An extraordinary police dog responsible for sniffing out more than £5 million in cash, firearms and drugs, has been posthumously presented with the PDSA Order of Merit – the animal equivalent of the OBE.
Jake, a Springer Spaniel, was due to receive the PDSA Order of Merit alongside his handler but died, aged 13, just weeks before the presentation which took place last month.
Sky News presenter Kay Burley led the celebrations to honour Jake, who was recognised for his outstanding service to Warwickshire Police over a ten year career.
Jake made over 500 operational finds including assault rifles, shotguns, hand guns, over £650,000 worth of bank notes and over £4.5 million in illegal drugs.
Jake’s career with Warwickshire Police began at 18-months-old, when he underwent a four-week intensive course to train him to search and identify drugs.
Jake went on to complete similar courses to find firearms, ammunition and bank notes.
After graduation, he was partnered with PC Andy Crouch and the pair stayed together throughout Jake’s illustrious career.
Pc Crouch said: “Jake worked tirelessly and performed thousands of searches.
“Even after his retirement, he loved playing and we would often set up ‘finds’ for him to seek out to keep him stimulated.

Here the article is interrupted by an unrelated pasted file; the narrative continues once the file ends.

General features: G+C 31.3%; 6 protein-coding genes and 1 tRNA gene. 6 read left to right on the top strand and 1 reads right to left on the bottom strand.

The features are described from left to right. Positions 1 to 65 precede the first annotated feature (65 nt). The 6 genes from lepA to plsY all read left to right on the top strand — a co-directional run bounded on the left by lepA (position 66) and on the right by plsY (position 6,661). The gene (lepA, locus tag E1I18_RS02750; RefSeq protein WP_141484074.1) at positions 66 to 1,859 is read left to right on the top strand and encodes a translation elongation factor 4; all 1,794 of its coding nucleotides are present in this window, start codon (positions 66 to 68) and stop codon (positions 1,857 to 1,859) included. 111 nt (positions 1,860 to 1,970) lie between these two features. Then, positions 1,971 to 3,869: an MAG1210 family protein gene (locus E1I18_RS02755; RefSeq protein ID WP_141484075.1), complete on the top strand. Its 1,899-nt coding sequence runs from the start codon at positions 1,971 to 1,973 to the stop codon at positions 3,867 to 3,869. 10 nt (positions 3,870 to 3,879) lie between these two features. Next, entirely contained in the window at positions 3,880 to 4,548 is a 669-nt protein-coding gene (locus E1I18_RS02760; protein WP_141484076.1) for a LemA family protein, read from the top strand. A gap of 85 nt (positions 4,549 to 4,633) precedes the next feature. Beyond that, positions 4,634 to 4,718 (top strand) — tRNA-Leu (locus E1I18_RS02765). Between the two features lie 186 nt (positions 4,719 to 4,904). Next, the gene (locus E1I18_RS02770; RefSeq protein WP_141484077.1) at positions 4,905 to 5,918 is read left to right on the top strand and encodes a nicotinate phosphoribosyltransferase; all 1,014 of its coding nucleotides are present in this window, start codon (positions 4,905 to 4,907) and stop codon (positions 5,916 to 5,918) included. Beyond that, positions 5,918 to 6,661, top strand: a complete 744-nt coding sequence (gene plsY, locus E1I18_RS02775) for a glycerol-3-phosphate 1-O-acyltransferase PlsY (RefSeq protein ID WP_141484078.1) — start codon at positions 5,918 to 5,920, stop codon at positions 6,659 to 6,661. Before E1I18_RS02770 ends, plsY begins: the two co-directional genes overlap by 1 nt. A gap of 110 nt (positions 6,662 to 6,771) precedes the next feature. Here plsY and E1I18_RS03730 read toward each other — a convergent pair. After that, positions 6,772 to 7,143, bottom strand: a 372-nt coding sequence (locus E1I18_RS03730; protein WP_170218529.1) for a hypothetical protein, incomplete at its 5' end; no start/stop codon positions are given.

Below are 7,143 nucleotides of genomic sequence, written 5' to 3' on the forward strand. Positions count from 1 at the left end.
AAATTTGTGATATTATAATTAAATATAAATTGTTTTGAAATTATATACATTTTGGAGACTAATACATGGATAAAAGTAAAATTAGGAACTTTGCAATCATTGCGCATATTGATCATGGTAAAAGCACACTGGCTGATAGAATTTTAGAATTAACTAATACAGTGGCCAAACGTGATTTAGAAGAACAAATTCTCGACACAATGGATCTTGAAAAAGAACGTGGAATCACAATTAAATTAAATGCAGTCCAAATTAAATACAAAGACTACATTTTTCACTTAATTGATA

“Jake would have carried on working, given half the chance, but it was important for him to take some time out.
“He was a joy to work with and I doubt that many handlers will find a dog so willing to work and to please.
“My family and I were devastated to lose Jake, especially so close to this award being presented. “
The PDSA Order of Merit is awarded to any animal which deserves recognition for exceptional acts of devotion and represents outstanding examples of the special relationship that exists between animals and humans.
Jake’s award is only the second ever to be presented - the first being for the Metropolitan Police dogs and horses that served during the London riots of 2011.
Gwen, a currently-serving Police Dog with Warwickshire Police, was presented with the award at Goldsmiths Hall today in London, on Jake’s behalf.
Pc Crouch said: “I was very proud to be with Gwen to accept the award on Jake’s behalf.
“Jake’s award will take pride of place in our home, along with his Police Commendation and his Force tag, which he wore every day for ten years.”
Jake worked at some high-profile events, including royal visits, the Olympic Games, the Cheltenham Gold Cup Festival and major music events, such as Glastonbury.
At one music festival Jake found over £2,000 worth of well-concealed cannabis on a tour bus, resulting in the delay of the headline act.
On another occasion he intercepted a car heading into a festival, leaping through an open window to uncover £1,000 worth of cocaine, hidden underneath the centre console.
Jake was nominated for the award by Warwickshire Police and Crime Commissioner Ron Ball.
He was retired from police service in August 2014.